In every story there’s a hero or heroine and a villain. The support cast help the protagonists win the day. Good battles over evil. We see the story repeated time and time again in cinema, on television, in books, in theatre.
Humans clearly find this story powerful. We’ve held onto this format for thousands of years. People can unite behind a hero or heroine.
So we can we take something inherent to people and apply it to our workplaces to improve the employee experience?
Myths and legends create a common understanding of a culture. It says something about the finance sector that movies like “The Wolf of Wall Street” and “Wall Street” resonate. While the movies are set in different decades, not a lot moved. The legends are the players. The myths of the guys (yes, men) hanging on the edge, partying hard and delivering big dollars.
In nursing, the story of the Florence Nightingale, the lady with the lamp, endures. She turned nursing on its head, introduced new standards and importantly worked around the (male) doctors of the time to get it done.
It’s just as important what these heroes and heroines do as what they don’t do. Finance dudes don’t do emotions. They don’t do soft. They don’t go small. They don’t dob. It’s how we got Emron.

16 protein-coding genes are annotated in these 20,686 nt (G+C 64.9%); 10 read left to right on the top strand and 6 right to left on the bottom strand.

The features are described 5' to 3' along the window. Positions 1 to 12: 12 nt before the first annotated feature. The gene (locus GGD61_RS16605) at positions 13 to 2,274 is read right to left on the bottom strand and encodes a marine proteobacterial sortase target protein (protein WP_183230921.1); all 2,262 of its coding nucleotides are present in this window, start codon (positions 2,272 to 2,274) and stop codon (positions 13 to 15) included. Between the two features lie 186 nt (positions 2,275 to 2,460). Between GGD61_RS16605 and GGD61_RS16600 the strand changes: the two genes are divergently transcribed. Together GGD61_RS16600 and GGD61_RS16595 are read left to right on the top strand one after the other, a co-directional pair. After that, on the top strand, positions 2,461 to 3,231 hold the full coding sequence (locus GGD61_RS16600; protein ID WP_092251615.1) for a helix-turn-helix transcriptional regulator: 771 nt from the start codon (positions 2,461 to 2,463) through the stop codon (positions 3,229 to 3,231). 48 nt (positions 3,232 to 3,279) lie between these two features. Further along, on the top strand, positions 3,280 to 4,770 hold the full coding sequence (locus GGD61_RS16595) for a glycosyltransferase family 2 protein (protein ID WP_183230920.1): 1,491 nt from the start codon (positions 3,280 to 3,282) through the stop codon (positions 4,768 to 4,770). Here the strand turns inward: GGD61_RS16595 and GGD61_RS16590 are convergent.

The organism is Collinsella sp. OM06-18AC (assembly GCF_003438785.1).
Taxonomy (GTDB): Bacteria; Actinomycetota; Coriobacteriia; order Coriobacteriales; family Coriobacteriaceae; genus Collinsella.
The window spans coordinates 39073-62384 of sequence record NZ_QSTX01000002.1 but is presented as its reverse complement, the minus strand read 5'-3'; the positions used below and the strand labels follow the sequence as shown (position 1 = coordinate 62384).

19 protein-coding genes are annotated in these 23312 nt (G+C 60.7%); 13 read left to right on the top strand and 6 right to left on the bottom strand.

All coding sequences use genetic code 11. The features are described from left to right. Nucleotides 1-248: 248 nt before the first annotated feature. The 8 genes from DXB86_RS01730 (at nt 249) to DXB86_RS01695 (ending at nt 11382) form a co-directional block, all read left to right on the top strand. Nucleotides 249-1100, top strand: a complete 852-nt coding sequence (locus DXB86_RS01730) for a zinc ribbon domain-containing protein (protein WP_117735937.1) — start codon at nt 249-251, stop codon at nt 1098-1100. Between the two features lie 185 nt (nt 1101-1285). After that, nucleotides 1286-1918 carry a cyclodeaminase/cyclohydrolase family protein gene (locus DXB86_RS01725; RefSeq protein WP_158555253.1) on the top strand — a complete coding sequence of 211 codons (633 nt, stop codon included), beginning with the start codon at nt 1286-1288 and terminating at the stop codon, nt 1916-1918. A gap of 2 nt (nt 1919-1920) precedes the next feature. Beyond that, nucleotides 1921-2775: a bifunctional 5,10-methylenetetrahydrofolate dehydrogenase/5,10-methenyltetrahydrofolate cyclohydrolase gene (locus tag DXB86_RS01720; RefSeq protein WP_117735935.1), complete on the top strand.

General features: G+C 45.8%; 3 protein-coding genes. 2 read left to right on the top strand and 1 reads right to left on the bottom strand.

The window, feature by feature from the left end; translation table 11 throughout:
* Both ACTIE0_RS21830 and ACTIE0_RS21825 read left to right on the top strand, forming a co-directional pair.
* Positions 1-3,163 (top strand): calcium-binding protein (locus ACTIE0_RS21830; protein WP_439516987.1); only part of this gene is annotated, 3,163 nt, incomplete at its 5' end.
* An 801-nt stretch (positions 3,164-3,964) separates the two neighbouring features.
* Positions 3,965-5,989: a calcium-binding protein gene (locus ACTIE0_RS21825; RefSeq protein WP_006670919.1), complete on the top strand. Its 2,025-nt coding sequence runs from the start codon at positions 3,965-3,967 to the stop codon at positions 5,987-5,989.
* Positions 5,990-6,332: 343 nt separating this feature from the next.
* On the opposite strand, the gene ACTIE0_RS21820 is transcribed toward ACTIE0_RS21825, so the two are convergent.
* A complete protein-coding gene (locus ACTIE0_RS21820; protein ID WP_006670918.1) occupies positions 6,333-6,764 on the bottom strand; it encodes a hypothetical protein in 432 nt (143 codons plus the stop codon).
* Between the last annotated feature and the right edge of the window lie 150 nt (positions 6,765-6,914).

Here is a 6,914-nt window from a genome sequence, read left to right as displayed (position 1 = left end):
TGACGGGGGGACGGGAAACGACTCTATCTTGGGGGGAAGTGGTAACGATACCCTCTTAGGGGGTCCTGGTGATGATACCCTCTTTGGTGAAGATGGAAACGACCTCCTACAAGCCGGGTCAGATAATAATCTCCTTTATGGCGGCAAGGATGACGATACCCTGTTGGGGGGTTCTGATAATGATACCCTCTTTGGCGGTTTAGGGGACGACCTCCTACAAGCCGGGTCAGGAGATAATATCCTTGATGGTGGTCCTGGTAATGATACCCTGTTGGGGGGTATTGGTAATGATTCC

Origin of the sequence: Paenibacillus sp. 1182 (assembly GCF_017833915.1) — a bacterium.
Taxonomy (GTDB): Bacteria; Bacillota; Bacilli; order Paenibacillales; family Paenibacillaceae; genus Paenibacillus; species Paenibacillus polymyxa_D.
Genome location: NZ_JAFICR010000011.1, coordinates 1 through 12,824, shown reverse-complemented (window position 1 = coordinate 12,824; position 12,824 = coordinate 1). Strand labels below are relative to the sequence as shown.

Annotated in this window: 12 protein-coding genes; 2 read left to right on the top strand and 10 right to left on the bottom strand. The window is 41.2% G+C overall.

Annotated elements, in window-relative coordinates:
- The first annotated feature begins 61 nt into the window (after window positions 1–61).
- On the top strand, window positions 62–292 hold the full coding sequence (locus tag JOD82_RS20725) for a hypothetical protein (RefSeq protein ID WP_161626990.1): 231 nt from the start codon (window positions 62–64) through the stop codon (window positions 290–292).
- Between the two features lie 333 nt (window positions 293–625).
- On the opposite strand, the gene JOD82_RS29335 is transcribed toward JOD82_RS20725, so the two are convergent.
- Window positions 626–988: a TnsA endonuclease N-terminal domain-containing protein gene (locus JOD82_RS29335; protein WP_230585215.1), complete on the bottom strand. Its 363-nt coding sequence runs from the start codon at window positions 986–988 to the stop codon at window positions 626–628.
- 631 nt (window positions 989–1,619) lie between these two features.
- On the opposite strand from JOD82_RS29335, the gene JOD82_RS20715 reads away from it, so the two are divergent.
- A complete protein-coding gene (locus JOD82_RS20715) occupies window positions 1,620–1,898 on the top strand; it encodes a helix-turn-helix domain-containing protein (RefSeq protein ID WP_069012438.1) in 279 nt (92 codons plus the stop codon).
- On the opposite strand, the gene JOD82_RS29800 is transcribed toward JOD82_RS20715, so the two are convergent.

What are the myths and legends in your organisation? The stories that your organisation chooses to hold onto say something about the culture. I’ve heard stories told of people I’ve never worked with long after they are gone.
The stories that leaders at the top think are being repeated aren’t necessarily the ones that get repeated. Listen to the organisation. What are the stories that are actually being told? That will tell you a lot about where your organisation is placed.
You can’t change the myths and legends just by putting a new story out there and expecting it to replace the old one. Look at the way social media works. The stories that grip the public, get a million likes, are not always the ones you expect are going to be the most popular. There’s examples of epic social media fails where organisations have just got it wrong.
So how can we influence a new narrative?
- Be authentic. The story has to be real. This means you need to know what the epic stories in your organisation actually are.
- Celebrate the story. Make it part of the organisation’s ongoing narrative. Use different media.
- Engage people with the story. Myths and legends were often real people before they became an enduring story. While you’ve got the person, tell the story, share it, let people see the story. And when that person goes? There’s no need to stop telling the story. It doesn’t mean that the legend isn’t a good one just because that person is not with your organisation anymore.
Who is your organisation’s Sharon?
What are the myths and legends in your organisation? Does what we say we do and what our legends and myths say align?